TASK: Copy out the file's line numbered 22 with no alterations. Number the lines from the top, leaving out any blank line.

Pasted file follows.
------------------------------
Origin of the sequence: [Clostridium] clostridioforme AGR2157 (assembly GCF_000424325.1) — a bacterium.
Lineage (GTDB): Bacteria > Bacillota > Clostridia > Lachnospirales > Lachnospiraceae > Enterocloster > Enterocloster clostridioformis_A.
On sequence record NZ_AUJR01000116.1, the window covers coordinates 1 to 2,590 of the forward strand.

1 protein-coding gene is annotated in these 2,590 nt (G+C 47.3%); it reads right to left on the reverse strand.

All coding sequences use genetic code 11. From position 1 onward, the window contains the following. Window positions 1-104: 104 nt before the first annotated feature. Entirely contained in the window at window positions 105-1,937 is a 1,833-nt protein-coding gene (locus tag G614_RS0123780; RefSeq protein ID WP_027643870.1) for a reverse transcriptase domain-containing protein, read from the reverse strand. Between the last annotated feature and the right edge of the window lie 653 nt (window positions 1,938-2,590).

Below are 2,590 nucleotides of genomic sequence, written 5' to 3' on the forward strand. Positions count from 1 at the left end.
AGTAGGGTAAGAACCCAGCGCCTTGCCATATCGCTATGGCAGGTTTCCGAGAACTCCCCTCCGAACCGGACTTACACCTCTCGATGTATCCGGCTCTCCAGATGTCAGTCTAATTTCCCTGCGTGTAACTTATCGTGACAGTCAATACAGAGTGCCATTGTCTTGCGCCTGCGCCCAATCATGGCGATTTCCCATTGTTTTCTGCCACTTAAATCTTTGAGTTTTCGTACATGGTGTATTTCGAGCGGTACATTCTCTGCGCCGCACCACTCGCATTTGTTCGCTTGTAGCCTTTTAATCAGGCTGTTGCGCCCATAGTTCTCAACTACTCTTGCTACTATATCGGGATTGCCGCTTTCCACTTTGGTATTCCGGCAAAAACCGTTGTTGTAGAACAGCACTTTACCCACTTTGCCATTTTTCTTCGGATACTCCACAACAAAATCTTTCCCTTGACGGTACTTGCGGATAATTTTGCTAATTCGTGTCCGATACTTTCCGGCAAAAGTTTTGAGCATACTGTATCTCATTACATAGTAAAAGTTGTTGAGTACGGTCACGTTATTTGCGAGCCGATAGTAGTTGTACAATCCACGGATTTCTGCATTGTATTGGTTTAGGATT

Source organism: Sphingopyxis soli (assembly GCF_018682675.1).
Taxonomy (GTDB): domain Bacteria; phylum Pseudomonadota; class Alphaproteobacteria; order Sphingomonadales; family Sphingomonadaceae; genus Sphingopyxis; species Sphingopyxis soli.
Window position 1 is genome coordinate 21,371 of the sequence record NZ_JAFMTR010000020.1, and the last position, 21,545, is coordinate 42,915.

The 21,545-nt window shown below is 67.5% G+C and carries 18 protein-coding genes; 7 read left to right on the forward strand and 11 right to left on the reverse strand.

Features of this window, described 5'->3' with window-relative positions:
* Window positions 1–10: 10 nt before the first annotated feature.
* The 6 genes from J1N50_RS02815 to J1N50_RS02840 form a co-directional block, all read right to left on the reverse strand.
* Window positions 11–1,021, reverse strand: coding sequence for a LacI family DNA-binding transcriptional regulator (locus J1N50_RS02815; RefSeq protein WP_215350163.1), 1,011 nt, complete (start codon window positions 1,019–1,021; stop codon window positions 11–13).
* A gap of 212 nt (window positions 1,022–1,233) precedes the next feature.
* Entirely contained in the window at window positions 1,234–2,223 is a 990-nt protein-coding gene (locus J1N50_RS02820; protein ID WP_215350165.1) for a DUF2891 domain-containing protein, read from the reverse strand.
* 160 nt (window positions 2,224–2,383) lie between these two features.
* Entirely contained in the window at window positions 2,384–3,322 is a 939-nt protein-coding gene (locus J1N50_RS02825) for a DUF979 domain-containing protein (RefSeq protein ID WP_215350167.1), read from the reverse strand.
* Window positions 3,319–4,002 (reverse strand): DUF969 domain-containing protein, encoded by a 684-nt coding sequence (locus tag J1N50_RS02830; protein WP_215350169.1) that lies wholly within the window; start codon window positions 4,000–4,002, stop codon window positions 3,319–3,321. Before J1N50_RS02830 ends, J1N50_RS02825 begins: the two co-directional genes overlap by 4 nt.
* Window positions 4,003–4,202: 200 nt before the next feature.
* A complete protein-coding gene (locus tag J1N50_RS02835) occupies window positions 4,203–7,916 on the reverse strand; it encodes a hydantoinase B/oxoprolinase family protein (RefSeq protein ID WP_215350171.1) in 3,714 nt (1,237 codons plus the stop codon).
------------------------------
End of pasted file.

* A complete protein-coding gene (locus tag J1N50_RS02835) occupies window positions 4,203–7,916 on the reverse strand; it encodes a hydantoinase B/oxoprolinase family protein (RefSeq protein ID WP_215350171.1) in 3,714 nt (1,237 codons plus the stop codon).